Prop 203 -- the Arizona Medical Marijuana Act -- Puts the Chronic in Chronic Pain
Got cancer? Have some pot. Dying of AIDS? Have some pot. Handicapped from the effects of multiple sclerosis? Have some pot.
Chronic headache, heartburn, or painful pimples? Have some pot!
This could well be the case after November 2, if Arizona voters approve Proposition 203, the "Arizona Medical Marijuana Act."
New Times news short
In terms of regulating the number of pot dispensaries and keeping detailed records, Prop 203 is the state's smartest medical marijuana measure proposed to date, and proponents say it's a solid plan to provide seriously ill patients with medication. But like medical marijuana laws in California and Colorado, Prop 203 includes weed treatment for "chronic or severe pain." That's what the vast majority of patients in those states use pot for, not truly debilitating illnesses.
Prop 203 would allow registered patients, both terminal and just "in pain," to purchase medical marijuana from a licensed dispensary. It's an issue that crosses party lines — according to the latest Rocky Mountain Poll, 66 percent of Democrats and 57 percent of Independents favor Prop 203, along with 40 percent of Republicans. Given the poll numbers, Prop 203 is the most popular item on the ballot this year — not surprising, given Arizona's history with marijuana measures.
Arizona voters passed one of the first medical marijuana measures in the country, way back in 1996. It was called Proposition 200, and it softened sentencing for non-violent drug offenders and permitted doctors to "prescribe" marijuana. Although Prop 200 won at the polls with 65 percent of the vote, the state Legislature quashed it over one word — "prescribe." Because marijuana is a federally controlled substance, the U.S. Drug Enforcement Administration prohibits physicians from "prescribing" it. So Proposition 200 was never enacted, and a lot of voters were, frankly, pissed off.
To prevent lawmakers from overruling them so easily in the future, voters passed Proposition 105, the "Voter Protection Act," in 1998. Under this law, the Legislature cannot tamper with voter-approved measures, at least not without three-fourths of the legislative vote. So if Prop 203 passes, it will be a lot harder to kill.
Pot law reform came before Arizona voters again in 2002, but it wasn't just about medical marijuana — this bill, sponsored by the People Have Spoken campaign and also (unfortunately, for current supporters) called Proposition 203, was basically a marijuana decriminalization bill, with such provisions as using taxpayer dollars to fund medical marijuana programs and releasing convicted, non-violent drug offenders from prison. It failed by more than 150,000 votes.
"The measure that failed in 2002 was really wacky," says Andrew Myers of the Arizona Medical Marijuana Policy Project, which authored Prop 203 this year. "There were a lot of crazy things written into it. It called for things like agents to give seized marijuana to patients for free. This measure is nothing like that."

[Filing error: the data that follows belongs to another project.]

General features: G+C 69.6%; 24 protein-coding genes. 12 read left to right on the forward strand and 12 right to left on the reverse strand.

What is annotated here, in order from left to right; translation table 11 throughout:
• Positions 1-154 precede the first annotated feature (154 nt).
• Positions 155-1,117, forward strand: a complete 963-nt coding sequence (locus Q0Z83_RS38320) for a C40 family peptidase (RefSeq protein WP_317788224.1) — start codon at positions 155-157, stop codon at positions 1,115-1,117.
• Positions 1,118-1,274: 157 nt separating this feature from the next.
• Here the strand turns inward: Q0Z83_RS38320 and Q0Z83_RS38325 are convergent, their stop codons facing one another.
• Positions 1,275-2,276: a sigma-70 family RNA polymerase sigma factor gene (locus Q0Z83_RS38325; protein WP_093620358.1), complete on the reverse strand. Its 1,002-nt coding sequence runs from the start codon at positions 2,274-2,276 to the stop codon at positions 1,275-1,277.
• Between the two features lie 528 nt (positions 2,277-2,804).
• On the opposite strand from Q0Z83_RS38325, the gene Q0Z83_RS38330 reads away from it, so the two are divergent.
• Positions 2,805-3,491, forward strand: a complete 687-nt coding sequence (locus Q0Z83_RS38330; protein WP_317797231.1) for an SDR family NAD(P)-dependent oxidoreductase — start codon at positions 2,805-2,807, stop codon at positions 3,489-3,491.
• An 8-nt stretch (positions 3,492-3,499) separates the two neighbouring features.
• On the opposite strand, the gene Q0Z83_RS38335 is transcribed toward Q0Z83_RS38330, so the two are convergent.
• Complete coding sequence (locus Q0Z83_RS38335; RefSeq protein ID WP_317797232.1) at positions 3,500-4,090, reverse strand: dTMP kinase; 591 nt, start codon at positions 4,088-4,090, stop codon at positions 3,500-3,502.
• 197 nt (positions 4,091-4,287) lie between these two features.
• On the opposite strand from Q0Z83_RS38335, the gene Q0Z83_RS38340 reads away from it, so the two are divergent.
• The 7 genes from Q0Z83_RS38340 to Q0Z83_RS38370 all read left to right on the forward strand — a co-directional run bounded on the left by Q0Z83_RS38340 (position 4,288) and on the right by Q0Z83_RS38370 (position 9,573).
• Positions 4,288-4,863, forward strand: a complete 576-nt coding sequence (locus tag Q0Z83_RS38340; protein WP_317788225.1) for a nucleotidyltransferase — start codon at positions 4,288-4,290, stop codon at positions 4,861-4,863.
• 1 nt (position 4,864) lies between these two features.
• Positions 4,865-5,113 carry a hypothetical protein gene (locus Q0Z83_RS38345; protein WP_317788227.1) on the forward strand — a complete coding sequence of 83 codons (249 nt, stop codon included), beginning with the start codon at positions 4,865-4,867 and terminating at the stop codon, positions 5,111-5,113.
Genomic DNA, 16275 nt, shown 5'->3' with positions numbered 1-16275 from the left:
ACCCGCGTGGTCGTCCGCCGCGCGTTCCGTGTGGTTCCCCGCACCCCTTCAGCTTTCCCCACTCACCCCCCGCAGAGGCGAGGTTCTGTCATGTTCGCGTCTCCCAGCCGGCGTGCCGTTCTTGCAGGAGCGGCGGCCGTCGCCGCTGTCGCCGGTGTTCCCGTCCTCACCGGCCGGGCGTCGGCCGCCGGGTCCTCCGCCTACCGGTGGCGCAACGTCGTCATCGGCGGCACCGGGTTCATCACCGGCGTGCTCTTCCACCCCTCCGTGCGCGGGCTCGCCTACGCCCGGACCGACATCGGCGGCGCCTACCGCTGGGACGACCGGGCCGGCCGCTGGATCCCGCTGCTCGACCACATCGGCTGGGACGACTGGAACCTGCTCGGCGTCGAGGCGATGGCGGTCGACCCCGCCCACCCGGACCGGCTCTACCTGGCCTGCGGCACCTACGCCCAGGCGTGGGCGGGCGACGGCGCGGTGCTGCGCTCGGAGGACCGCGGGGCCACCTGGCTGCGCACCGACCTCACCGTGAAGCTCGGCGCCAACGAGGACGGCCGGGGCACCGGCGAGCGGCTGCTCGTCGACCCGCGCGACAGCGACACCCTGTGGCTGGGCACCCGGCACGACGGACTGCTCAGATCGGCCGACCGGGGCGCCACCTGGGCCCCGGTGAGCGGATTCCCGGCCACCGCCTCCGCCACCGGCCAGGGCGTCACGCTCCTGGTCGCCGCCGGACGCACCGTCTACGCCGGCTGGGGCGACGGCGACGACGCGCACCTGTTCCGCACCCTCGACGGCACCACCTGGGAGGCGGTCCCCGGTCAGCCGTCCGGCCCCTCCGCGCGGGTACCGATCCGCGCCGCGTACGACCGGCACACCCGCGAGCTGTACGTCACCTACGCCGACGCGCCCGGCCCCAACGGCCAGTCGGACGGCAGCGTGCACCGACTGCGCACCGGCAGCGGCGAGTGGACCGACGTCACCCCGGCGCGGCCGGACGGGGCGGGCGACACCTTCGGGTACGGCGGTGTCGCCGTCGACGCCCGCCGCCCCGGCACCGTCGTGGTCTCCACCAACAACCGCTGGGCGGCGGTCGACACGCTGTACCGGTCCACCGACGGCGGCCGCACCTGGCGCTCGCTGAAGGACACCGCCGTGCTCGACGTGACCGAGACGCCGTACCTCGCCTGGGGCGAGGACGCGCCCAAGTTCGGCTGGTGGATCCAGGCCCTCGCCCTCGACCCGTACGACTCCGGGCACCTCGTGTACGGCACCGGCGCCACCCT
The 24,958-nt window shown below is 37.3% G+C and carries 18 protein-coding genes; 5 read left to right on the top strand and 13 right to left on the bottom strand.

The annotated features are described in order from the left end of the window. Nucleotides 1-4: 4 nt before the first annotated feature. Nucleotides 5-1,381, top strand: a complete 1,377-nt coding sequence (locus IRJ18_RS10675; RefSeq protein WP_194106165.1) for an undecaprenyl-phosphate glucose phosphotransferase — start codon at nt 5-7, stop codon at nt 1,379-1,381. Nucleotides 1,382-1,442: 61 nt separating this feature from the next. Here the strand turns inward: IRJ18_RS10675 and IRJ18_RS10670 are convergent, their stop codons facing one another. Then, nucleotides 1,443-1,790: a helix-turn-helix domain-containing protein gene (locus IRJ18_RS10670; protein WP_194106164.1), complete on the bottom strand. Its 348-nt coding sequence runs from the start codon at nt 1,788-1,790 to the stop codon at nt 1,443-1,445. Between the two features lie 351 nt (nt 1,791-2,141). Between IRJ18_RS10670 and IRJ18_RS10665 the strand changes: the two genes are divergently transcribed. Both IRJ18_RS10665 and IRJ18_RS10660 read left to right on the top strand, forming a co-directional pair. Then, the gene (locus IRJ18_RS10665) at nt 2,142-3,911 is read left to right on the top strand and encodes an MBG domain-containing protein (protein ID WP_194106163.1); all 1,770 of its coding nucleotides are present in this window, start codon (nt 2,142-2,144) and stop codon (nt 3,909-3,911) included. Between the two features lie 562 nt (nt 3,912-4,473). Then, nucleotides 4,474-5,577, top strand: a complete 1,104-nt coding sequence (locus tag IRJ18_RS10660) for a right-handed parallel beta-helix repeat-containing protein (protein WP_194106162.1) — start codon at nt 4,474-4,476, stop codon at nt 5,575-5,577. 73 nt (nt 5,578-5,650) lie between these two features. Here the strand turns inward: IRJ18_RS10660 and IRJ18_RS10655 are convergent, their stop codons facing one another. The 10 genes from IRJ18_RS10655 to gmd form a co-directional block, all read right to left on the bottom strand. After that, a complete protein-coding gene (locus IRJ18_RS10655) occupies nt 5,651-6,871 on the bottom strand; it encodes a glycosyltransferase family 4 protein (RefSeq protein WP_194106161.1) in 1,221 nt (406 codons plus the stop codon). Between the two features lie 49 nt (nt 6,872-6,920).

In fact, this year's Proposition 203 is the most detailed medical marijuana measure Arizona's ever seen, and it's more evolved than similar laws passed in other states.
If Prop 203 passes, Arizona will become the 15th state with a medical marijuana law. Critics point to problems with medical marijuana systems in other states, where thousands of pot dispensaries have popped up, offering a smorgasbord of marijuana products to hundreds of thousands of "patients" — the majority of whom are not cancer or AIDS patients, but people under 40 taking marijuana for "pain relief."
There's concern that Arizona will have similar problems. But unlike measures in other states, Prop 203 includes an immediate plan for oversight by the state health department, grants zoning authority to municipalities, and limits the number of dispensaries that can open statewide.
The initiative does bear some resemblance to California's Proposition 215 (passed by voters in 1996) and Colorado's Ballot Amendment 20 (passed by voters in 2000). All eliminate state penalties for patients who use medical marijuana, and include severe or chronic pain among the lists of "debilitating conditions."
But neither California's nor Colorado's initial medical marijuana bills limited the number of dispensaries that could open. Consequently, both states have been flooded with them. There are now close to a thousand dispensaries in Los Angeles alone — more locations than Starbucks, according to a report on National Public Radio.
Prop 203 calls for no more than one dispensary license to be granted for every 10 pharmacy permits issued by the Arizona State Board of Pharmacy. As of this writing, that equates to 124 dispensaries statewide.
"People are concerned about the proliferation of dispensaries. I think a lot of that is because of what happened in California," says Myers. "We're the only state to regulate from the beginning. We wanted to learn from past mistakes in other states. The difference is, we limit the number of dispensary licenses. You're not going to see them on every corner. "
But opponents of Prop 203 are also concerned with the list of "debilitating conditions" in the initiative. In California, it's relatively easy for residents to get medical marijuana for "pain." Patients can receive recommendations from doctors they've just met for things like sore backs and headaches, and there are tons of "patients." The California branch of the National Organization for the Reform of Marijuana Laws (NORML) estimates there are more than 150,000 medical marijuana patients in the state, and that 40 percent report using pot to treat "chronic pain."